The trial judge to whom this case was first assigned deemed the case to be sufficiently complicated to be referred to a special master, to conduct a hearing on the issues of patent validity and infringement and to make recommendations on those issues. The successor trial judge, sharing the view that the issues were complicated, continued the reference. In a non-jury trial, complexity alone does not warrant reference to a master; "On the contrary, we believe that this is an impelling reason for trial before a regular, experienced trial judge rather than before a temporary substitute appointed on an ad hoc basis and not ordinarily experienced in judicial work." La Buy v. Howes Leather Co., 352 U.S. 249, 259, 77 S.Ct. 309, 315, 1 L.Ed.2d 290 (1957). However, the strict "exceptional condition" standard of Rule 53(b) relates only to actions tried without a jury. Thus the district court did not abuse its discretion in referring the complex technologic issues of validity and infringement to a special master.


The master apparently conducted a full trial of these issues, and produced a detailed report. Rule 53(e)(3) permits the master's report to be presented along with other evidence for consideration by the jury:


Rule 53(e)(3) In Jury Actions. In an action to be tried by a jury the master shall not be directed to report the evidence. The master's findings upon the issues submitted to the master are admissible as evidence of the matters found and may be read to the jury, subject to the ruling of the court upon any objections in point of law which may be made to the report.


See Crateo, Inc. v. Intermark, Inc., 536 F.2d 862, 868 (9th Cir.) (findings of special master are admissible as evidence and may be read to the jury; Rule 53(e)(3) does not require master to personally read findings, or to be made available for cross-examination), cert. denied, 429 U.S. 896, 97 S.Ct. 259, 50 L.Ed.2d 180 (1976); Peterson, 253 U.S. at 310-11, 40 S.Ct. at 546:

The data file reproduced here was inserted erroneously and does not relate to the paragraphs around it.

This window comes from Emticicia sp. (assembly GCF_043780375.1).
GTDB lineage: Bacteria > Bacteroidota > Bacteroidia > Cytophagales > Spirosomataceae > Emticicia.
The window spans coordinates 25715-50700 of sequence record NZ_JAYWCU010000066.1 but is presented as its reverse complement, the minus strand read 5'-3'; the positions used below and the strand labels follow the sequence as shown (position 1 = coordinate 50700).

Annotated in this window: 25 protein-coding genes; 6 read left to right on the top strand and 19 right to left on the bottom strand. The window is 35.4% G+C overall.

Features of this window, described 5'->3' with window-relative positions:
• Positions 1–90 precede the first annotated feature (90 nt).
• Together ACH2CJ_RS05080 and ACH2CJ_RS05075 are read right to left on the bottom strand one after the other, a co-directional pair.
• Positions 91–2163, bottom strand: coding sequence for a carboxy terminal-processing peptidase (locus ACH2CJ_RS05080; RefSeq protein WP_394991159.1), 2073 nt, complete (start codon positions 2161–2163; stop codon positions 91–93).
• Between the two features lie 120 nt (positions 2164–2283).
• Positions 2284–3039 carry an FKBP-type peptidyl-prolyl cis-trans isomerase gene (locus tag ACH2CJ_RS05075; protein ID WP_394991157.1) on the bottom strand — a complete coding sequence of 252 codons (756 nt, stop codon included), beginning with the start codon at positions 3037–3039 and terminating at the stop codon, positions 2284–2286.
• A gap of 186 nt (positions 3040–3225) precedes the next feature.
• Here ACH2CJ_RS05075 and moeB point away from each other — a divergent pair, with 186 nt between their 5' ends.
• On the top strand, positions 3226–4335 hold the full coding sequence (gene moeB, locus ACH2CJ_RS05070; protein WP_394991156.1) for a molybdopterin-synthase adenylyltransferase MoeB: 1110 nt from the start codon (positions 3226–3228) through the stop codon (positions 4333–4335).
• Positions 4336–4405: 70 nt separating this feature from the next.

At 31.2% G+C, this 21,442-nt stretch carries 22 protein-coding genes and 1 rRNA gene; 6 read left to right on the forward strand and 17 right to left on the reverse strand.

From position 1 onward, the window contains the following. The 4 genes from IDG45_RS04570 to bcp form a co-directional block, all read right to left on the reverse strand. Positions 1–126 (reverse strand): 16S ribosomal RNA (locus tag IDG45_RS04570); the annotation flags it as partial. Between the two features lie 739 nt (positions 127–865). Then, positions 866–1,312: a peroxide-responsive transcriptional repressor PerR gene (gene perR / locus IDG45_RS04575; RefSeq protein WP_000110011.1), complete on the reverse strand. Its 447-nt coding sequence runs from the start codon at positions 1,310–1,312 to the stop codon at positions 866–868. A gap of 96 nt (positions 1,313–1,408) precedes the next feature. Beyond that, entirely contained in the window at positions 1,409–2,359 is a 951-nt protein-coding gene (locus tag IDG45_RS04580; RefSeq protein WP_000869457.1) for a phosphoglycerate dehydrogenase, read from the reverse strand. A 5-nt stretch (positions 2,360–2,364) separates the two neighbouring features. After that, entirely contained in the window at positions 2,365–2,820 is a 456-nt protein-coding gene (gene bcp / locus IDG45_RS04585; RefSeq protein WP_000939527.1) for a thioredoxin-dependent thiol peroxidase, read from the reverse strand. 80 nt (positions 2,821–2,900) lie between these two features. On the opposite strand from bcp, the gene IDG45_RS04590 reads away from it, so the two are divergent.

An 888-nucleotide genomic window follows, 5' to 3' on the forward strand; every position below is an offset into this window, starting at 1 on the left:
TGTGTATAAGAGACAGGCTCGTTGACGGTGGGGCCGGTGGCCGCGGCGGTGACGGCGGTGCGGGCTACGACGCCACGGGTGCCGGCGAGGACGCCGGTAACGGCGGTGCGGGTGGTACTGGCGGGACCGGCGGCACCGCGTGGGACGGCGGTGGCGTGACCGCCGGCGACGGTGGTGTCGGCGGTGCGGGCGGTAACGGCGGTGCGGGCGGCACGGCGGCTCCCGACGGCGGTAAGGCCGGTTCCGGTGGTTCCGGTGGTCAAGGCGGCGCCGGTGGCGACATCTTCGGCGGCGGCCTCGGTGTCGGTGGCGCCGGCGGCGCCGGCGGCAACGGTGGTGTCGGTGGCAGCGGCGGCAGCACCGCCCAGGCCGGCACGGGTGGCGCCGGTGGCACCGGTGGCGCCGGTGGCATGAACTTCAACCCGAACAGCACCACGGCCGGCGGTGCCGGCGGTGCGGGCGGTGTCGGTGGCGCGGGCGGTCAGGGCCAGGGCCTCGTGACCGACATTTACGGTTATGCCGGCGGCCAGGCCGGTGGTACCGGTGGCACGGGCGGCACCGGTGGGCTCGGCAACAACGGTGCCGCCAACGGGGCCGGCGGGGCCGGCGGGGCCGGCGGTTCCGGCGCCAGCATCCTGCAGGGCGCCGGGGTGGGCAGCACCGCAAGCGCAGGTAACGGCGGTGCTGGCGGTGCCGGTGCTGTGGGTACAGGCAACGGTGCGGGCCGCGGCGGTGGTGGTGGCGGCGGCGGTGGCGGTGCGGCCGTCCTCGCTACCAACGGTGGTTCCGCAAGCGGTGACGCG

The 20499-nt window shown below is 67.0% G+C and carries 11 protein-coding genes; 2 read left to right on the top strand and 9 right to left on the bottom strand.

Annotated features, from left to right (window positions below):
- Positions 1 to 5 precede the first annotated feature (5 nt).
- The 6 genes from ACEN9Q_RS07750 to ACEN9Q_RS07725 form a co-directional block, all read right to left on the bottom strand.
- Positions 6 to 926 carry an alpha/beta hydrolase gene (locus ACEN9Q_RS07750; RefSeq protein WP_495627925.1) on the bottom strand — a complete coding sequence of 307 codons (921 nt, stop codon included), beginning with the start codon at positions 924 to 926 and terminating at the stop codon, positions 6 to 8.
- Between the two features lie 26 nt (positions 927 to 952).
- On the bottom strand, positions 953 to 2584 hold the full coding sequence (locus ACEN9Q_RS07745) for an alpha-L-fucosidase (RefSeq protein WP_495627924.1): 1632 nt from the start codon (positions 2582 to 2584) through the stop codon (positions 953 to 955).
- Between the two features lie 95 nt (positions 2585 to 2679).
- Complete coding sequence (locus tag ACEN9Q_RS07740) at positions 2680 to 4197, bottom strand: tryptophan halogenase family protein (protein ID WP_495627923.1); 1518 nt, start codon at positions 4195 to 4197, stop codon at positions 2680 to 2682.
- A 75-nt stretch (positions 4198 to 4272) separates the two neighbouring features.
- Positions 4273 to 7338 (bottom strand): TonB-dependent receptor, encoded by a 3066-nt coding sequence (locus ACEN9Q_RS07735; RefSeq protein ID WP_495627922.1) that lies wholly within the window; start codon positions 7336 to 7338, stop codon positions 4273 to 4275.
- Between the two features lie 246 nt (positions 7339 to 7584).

The report will, unless rejected by the court, be admitted at the jury trial as evidence of facts and findings embodied therein; but it will be treated, at most, as prima facie evidence thereof. The parties will remain free to call, examine, and cross-examine witnesses as if the report had not been made. No incident of the jury trial is modified or taken away either by the preliminary, tentative hearing before the auditor or by the use to which his report may be put.


SMC states that it objected to the possession of a redacted version of the master's report by the jury, although it agreed that portions of the report could be read to the jury. SMC, Festo, and the judge had previously agreed on the redacted (both sides call it "sanitized") version of the report. We observe that the subject matter remaining in the report related to the technology of the invention and the prior art, and the master's findings and recommendations on the issues of validity and infringement. The master's report favored SMC on the important question of infringement of the Stoll patent, although it favored Festo on the validity issues.